The performance of adaptive routers on worst case permutations
Chaotic routing [4, 13, 14] is a randomized, nonminimal adaptive routing algorithm for multicomputers. An adaptive routing algorithm is one in which the path a packet takes from its source to its destination may depend on other packets it encounters. Such algorithms potentially avoid network bottlenecks by routing packets around “hot spots.” Minimal adaptive routing algorithms have the additional advantage that the path each packet takes is a shortest one.
Chinn, Leighton, and Tompa  provide a lower bound for permutation routing problems on the n×n mesh for a large class of deterministic minimal adaptive algorithms. Specifically, they prove that for any such routing algorithm, there exists a permutation that requires Ω(n2/k2) steps to route all the packets in the permutation, where k is the number of packets a node can contain.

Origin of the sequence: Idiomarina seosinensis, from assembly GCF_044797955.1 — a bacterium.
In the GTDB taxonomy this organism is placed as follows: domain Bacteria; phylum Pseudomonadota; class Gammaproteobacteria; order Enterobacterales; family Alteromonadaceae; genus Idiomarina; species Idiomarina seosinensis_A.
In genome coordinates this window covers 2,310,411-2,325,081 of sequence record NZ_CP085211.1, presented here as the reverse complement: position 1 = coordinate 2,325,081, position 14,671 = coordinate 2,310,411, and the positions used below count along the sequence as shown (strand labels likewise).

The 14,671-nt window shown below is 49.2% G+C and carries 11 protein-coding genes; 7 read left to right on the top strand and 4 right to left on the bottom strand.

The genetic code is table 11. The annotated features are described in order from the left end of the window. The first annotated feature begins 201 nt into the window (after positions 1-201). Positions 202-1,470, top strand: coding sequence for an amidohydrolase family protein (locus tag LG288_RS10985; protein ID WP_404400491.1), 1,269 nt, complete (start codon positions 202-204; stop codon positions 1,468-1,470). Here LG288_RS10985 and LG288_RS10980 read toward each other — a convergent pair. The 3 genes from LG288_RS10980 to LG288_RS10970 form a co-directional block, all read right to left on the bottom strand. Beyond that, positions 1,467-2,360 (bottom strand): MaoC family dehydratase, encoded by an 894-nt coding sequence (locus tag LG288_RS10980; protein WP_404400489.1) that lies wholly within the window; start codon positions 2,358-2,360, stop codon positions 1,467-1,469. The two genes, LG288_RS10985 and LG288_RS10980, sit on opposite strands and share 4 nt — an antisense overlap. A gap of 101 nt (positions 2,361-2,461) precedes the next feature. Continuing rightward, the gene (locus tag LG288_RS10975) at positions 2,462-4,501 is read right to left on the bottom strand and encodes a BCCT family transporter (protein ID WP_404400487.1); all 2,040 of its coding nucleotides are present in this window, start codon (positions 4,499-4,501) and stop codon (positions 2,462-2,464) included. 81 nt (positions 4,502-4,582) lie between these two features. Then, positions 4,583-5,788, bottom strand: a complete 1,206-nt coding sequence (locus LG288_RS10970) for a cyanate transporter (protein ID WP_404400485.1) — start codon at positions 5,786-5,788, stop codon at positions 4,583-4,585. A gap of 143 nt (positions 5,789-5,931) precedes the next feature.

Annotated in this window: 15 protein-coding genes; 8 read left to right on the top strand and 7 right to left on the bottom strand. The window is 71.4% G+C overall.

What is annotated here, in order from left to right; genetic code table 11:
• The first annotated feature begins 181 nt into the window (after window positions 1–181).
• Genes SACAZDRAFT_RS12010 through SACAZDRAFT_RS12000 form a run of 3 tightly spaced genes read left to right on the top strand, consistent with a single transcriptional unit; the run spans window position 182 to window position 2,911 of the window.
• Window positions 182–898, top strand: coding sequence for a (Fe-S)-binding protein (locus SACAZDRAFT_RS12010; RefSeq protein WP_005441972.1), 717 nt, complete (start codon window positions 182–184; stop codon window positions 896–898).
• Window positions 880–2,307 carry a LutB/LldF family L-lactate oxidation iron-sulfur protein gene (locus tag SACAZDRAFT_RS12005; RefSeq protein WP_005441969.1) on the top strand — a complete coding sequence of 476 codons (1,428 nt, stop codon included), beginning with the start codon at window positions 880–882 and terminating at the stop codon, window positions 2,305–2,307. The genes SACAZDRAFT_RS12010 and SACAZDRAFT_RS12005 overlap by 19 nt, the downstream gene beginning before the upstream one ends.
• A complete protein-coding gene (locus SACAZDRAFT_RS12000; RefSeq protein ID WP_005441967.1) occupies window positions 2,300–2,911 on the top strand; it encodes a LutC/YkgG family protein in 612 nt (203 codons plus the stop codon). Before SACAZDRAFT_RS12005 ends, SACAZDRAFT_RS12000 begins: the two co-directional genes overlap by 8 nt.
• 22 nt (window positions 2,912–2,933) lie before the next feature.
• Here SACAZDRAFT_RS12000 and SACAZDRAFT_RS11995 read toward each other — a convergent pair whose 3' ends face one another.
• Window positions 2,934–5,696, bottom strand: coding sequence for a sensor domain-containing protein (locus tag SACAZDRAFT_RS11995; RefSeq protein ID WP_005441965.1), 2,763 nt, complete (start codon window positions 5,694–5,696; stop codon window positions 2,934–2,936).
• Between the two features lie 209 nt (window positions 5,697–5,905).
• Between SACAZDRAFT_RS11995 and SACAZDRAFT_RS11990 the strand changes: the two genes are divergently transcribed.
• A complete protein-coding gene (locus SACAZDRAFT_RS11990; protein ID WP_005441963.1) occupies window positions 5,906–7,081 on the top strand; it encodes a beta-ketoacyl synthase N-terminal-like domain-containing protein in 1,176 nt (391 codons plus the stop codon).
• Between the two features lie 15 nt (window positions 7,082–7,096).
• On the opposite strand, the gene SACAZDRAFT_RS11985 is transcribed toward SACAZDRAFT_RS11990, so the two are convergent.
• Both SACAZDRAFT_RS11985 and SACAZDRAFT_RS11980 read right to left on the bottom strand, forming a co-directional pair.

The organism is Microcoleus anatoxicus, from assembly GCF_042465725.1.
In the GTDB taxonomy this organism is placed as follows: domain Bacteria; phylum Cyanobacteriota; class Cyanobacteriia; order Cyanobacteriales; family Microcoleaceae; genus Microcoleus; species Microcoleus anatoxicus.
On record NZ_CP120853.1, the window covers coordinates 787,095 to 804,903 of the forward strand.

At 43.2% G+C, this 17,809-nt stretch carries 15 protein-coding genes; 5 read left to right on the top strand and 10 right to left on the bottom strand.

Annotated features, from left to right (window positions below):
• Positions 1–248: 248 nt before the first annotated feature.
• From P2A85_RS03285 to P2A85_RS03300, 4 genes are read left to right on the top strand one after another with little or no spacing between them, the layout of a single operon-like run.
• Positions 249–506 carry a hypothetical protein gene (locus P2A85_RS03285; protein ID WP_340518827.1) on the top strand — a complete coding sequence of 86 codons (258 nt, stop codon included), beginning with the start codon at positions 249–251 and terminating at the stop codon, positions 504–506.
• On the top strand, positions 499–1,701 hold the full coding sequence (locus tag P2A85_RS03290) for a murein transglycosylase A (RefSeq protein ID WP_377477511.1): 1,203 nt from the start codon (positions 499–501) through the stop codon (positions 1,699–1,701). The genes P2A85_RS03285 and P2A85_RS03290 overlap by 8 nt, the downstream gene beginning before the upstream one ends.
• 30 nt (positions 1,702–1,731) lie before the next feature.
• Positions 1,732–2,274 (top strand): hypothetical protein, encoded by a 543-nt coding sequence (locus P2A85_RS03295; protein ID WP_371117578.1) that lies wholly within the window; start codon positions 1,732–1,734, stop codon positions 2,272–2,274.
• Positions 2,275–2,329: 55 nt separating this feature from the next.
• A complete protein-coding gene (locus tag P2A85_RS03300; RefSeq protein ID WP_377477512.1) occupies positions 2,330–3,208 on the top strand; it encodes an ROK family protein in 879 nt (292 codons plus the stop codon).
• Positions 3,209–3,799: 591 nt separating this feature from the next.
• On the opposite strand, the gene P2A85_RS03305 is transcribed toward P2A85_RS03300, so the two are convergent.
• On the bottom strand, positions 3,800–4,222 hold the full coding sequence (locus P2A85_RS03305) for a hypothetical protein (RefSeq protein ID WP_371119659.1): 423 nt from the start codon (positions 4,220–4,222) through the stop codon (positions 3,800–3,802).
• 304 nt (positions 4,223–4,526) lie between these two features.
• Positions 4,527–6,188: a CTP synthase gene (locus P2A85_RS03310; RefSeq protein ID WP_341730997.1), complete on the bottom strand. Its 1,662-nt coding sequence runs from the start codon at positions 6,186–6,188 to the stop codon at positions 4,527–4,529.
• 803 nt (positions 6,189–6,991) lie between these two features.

We present experimental results showing the performance of the Chaos router on permutations for which a deterministic minimal adaptive version of the Chaos router performs poorly. The results show that on these worst case permutations, the time the Chaos router takes to deliver all packets in the permutation closely fits a polynomial in n whose degree is 3/2. From these experiments, we conjecture that no practical router for the n×n mesh can route arbitrary permutations in time proportional to n, even though the mesh topology has the bandwidth to do so.
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